Medieval town of Motovun

Motovun is a small town and municipality in Croatia, in the County of Istria. The best preserved historic part of the town is the medieval Istrian fortress, which developed on top of a steep hill. In prehistoric times, Illyrian and even Celtic tribes built their fortifications on the site of today’s Motovun. Its name is also of Celtic origin, and is derived from the word Montona, meaning “Town on the mountain”.

The history of Motovun begins before Roman times, when a settlement was built there by Sekusi, a Celtic tribe.

The town of Motovun consists of three parts. At the very top is the oldest part, below it is “Podgrađe”, and the newer part of “Gradiciol” descends down the slope. The town has preserved its medieval appearance to this day.

Motovun’s defense consisted of two rings of walls. The inner ring around the oldest part of the city dates from the 13th and 14th centuries. The inner gates of the city lead through it. Around Podgrađe was the second ring of the city walls, which is entered through the outer city gate from the 15th century. There is a lapidary in them today. Between the two gates is the outer town square. In the square, next to the inner door, is the town lodge from the 17th century, a beautiful lookout point to the surroundings.

The central square, “Square of Andrea Antia” is named after the Renaissance composer and music printer, born in Motovun in the second half of the 15th century. On the square there is the baroque church of St. Stephen, built in 1614 on the site of an older church. Next to the church is a bell tower-tower from the 13th century, with jagged parapets, which was built at the same time when the first church was built, on the foundations of which the present one was built. Little is known that in the same place in late antiquity was an early Christian basilica, even larger than today’s church of St. Stephen.

On the opposite side of the church is the Communal Palace, built in the 12th century, and expanded and restored in the 16th and 17th centuries. Below the square there is a large cistern in which rain was gathered, ensuring that Motovun had enough water supply during the whole year. The ascent of 1052 stairs leads from the bottom of the hill to the top of Motovun, which makes it the longest staircase in Croatia.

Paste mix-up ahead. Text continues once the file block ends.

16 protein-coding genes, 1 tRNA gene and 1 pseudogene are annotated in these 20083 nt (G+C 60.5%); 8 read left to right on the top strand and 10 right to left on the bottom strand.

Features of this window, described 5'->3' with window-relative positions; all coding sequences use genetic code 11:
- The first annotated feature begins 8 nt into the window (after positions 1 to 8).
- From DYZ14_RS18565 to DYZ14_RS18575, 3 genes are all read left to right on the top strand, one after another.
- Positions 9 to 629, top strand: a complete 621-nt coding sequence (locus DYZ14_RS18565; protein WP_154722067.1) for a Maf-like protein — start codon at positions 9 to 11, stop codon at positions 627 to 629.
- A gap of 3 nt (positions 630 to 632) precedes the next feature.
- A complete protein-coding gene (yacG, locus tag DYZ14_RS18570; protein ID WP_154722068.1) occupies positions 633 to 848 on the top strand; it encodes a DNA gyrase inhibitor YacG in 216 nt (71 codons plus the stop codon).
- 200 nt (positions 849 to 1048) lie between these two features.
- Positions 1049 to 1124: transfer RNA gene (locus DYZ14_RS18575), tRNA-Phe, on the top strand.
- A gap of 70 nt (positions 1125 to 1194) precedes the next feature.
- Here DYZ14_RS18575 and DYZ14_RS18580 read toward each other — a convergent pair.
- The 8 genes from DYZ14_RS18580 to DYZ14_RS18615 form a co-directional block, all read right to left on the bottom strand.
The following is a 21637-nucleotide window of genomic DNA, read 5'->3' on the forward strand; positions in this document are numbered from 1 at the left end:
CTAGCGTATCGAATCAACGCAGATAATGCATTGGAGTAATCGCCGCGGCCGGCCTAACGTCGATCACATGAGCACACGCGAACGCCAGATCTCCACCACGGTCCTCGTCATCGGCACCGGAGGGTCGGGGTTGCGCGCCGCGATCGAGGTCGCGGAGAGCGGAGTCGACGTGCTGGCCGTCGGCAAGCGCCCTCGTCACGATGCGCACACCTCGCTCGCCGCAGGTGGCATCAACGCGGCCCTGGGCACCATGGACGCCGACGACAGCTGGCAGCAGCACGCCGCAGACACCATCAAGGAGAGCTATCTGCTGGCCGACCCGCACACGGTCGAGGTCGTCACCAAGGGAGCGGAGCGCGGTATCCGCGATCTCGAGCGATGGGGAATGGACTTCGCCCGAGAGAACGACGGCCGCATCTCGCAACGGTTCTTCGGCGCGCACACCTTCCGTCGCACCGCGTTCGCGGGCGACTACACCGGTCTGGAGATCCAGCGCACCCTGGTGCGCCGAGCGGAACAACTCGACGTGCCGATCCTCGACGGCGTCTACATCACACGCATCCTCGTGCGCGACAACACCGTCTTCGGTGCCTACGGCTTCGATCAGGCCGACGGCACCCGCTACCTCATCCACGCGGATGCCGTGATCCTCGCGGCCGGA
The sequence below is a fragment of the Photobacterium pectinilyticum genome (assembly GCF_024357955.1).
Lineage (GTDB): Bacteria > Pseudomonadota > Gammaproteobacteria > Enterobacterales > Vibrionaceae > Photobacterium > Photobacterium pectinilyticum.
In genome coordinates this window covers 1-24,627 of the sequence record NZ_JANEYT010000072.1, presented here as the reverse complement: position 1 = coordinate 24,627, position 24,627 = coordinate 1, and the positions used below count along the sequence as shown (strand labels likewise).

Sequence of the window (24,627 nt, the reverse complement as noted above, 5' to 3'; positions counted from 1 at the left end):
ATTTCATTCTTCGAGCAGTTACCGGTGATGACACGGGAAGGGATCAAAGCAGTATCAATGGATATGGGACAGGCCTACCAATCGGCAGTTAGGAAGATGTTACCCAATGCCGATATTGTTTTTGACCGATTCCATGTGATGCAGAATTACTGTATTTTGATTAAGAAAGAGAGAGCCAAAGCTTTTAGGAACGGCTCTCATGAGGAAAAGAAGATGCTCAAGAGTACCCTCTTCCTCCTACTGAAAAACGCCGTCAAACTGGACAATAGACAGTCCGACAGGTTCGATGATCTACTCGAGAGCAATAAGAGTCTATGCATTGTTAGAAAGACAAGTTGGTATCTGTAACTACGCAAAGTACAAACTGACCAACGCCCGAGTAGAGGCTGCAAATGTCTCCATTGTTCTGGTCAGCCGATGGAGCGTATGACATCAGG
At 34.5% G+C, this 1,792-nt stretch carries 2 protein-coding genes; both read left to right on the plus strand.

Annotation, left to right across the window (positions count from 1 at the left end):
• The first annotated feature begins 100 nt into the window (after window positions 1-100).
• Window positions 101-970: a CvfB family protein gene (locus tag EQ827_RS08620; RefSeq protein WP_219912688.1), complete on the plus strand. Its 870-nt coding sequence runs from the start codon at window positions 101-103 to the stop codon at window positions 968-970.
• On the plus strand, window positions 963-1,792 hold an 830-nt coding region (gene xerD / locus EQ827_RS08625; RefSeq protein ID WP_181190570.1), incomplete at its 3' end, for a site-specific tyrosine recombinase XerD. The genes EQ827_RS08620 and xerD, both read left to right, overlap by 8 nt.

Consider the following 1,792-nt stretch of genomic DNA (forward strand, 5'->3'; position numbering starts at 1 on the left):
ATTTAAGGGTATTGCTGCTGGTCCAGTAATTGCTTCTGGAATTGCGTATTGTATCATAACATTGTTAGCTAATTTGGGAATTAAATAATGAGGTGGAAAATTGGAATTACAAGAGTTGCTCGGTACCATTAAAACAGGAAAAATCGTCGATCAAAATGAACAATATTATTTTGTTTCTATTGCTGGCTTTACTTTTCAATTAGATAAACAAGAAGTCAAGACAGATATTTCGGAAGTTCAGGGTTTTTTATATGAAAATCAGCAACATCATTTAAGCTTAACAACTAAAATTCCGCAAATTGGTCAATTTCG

The Parenzana railway passed through Motovun, which gave the place a good connection with Poreč in the west and with Slovenia and Italy in the north. The station is preserved and is located at the foot of the hill on which the old part of town is located, just before entering the so-called Motovun tunnel.

Amongst monuments and landmarks of Motovun, the Church of the Blessed Virgin Mary “of the Gates” stands out. It was built in 1520. The name of the church is associated with a painting with the image of the Mother of God kept on a marble altar, built almost in the middle of the church. According to legend, the Virgin Mary appeared on a tree that was exactly where the altar is located today.

Another landmark is Polesini Palace. It was built by the family of the Marquis of Polesini, dates from the 16th century, and today it is a hotel. Opposite the building is the neck of a cistern from 1322, with a carved lion of St. Marko, the oldest lion in the stone after the one in Koper.

City Gate was built in the Renaissance style and it is adorned with the coats of arms of patrician families. To this day, openings have been preserved in the parapet that were used to throw oil, hot tar, stones and other materials at the enemies who were attacking the city.

Church of St. Cyprian

It is not dated, but it was certainly reconstructed in 1855 by the vow of the inhabitants of Motovun, which followed the cholera epidemic.

City Lodge: On the lower square there is a lodge, built in 1331. Today, the square is named after Josef Ressel, the inventor of the propeller who spent part of his life in Motovun.

One of the best cultural landmarks of Motovun is the “Motovun Film Festival”, which takes place in late July and lasts for five days. It was first held in 1999, and its founder is the Croatian director Rajko Grlić.